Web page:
During an interrogation, it becomes obvious that Marty, who is being uncooperative, possesses knowledge of the crimes that only the guilty party should know. Mulder decides to administer a polygraph while Scully looks over the crime scene. In the bathroom, Scully discovers a leather glove hidden behind an old razor disposal bin. Mulder, meanwhile, becomes convinced that Marty somehow did observe the murder. Suddenly, Marty experiences another vision: the murderer approaches a woman, Susan Forester, at a bar. In the vision, Marty is able to see the name of the bar. When her premonition ends, she requests to make a phone call; she calls the bar and warns a man named Gotts (Richard Fitzpatrick) to leave Forester alone. Later, Scully shows the glove to Marty, who informs her that her fingerprints were found on it and that it fits her. Pennock concludes that the evidence is enough to charge Marty, but Mulder still does not think she did it. Scully proposes that Marty may not be blind, and an eye examination is undertaken. During the test, Marty experiences another vision and Mulder points out that the measurement mode screen used to gauge whether Marty can see has a reaction. Despite this, the examiner concludes Marty is truly blind. Mulder, however, believes Marty's ocular reaction is a physical response to an image in her mind's eye. After the district attorney concludes that charging a blind woman solely based on fingerprints would not be enough to convict her, Marty is released.

While walking home, Marty experiences a vision of Gotts attacking Forester. Marty eventually makes her way to the crime scene where she finds the victim's body. She returns to the police station and confesses to the murders. To convince the police that she is the murderer, Marty tells Pennock where Gotts hid the heroin he stole from the first victim, but none of the prints on the heroin belong to Marty, furthering Mulder's argument that she is, in fact, innocent. Mulder approaches Marty and tells her that he researched her mother's murder—she died from a stab wound to the kidney, the same way Gotts kills his victims. Mulder concludes that Marty was given her ability when her then-pregnant mother was killed by Gotts; it is revealed that Gotts is actually Marty's father and that he had spent thirty years (her whole life) in prison until being paroled. Marty sends Mulder and Scully to the bar that Gotts was last seen at, while Pennock takes her back to her apartment to pick up some things before entering protective custody. While packing, Marty has a vision of Gotts in the apartment lobby; she knocks Pennock out, takes his gun and waits. Mulder figures out that Marty had been experiencing Gotts' sight for the thirty years he was in prison; in effect spending her whole life in prison. Mulder and Scully arrive at Marty's apartment to find Gotts dead by his daughter's hands. Marty is convicted of his murder and is sentenced to prison, but she is finally free of her father's vision.[1]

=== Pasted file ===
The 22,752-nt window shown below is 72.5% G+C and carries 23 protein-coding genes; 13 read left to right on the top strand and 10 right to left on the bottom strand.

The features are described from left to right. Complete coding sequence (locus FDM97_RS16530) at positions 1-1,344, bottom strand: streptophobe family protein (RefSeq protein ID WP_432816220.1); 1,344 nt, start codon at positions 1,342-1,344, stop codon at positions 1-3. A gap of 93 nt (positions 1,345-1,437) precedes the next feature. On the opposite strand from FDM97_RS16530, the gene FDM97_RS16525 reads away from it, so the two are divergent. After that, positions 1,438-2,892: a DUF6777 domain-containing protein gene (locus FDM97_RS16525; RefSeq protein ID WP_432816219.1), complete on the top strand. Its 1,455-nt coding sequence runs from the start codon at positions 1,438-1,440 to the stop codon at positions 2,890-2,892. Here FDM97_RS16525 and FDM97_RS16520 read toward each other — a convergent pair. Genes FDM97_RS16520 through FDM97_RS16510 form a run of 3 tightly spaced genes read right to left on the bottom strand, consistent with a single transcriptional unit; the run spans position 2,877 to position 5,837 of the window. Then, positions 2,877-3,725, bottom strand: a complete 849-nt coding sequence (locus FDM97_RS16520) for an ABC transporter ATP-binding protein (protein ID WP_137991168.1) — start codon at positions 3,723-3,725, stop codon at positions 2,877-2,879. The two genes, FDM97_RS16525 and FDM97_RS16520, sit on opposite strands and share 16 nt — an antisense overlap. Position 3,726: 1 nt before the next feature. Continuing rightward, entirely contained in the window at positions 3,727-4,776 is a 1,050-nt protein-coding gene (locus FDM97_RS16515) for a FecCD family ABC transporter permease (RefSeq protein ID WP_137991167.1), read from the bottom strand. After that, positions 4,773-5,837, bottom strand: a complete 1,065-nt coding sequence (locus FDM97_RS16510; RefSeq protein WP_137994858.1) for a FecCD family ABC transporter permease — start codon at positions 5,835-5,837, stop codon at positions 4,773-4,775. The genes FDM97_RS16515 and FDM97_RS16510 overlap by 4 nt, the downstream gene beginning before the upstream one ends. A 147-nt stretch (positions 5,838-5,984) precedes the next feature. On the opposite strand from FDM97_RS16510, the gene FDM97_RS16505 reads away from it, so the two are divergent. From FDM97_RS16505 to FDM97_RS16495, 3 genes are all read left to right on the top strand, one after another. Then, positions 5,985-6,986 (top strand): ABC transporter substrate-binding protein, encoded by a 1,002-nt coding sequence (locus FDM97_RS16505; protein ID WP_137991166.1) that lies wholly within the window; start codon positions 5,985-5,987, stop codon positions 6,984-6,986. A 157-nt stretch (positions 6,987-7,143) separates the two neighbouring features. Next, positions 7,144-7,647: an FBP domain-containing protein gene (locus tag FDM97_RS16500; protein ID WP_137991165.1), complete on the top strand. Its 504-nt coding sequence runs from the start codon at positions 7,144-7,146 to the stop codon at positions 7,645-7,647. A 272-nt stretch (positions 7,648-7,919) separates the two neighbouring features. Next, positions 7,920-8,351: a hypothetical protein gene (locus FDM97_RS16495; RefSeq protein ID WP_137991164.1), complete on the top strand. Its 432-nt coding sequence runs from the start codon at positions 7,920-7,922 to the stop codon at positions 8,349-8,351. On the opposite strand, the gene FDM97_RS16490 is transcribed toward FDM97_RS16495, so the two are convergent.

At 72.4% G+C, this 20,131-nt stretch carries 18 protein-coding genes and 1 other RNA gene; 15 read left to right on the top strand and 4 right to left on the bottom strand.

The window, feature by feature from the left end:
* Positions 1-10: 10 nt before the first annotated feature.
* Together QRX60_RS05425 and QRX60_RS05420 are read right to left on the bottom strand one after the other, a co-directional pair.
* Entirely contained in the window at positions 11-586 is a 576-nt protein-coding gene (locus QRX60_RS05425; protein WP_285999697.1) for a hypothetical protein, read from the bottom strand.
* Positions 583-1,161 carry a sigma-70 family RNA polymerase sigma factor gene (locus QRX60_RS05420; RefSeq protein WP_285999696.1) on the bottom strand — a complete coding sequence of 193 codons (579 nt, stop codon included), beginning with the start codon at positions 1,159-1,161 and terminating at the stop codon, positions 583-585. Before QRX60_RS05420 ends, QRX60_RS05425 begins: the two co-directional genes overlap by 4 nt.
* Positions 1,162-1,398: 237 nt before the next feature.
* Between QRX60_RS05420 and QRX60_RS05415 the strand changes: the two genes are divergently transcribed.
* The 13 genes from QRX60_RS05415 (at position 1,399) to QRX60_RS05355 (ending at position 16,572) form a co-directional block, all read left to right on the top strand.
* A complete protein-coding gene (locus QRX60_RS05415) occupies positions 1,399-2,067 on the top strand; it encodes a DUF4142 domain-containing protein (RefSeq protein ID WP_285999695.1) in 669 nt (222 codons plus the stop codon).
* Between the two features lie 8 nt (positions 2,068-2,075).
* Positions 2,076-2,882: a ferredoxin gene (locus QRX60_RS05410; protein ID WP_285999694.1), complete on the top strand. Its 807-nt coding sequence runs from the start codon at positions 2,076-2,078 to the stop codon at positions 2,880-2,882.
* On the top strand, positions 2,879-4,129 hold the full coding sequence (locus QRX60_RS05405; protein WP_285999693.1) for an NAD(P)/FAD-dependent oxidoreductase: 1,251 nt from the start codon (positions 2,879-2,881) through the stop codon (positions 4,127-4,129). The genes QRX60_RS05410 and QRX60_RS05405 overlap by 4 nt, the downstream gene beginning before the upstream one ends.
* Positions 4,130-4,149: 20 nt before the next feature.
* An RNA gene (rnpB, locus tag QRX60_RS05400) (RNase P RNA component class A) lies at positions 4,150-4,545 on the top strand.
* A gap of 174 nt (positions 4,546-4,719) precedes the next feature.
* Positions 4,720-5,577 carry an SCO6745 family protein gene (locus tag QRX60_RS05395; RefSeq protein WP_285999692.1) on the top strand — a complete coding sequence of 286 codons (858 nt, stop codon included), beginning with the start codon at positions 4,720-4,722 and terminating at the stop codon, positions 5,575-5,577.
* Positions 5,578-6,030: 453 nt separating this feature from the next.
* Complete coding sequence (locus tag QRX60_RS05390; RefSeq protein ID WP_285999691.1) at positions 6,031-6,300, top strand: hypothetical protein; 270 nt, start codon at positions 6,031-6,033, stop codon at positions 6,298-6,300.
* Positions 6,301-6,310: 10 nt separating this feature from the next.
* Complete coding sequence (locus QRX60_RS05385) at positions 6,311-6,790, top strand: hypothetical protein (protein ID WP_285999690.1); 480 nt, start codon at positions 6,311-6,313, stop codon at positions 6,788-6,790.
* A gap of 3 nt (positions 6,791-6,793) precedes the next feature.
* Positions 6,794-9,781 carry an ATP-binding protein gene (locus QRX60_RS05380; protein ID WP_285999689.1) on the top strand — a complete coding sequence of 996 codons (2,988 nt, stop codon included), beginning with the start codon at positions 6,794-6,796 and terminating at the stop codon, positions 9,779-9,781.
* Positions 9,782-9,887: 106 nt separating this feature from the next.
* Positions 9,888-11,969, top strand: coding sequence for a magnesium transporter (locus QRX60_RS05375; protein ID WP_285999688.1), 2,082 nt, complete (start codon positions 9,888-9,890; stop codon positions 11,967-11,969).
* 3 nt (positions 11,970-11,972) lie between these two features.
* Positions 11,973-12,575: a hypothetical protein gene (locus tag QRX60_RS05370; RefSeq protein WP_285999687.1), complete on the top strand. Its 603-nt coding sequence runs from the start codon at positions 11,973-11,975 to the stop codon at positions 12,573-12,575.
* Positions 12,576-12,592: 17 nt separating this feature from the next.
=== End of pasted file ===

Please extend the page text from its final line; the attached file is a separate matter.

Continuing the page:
Production[edit]

Writing[edit]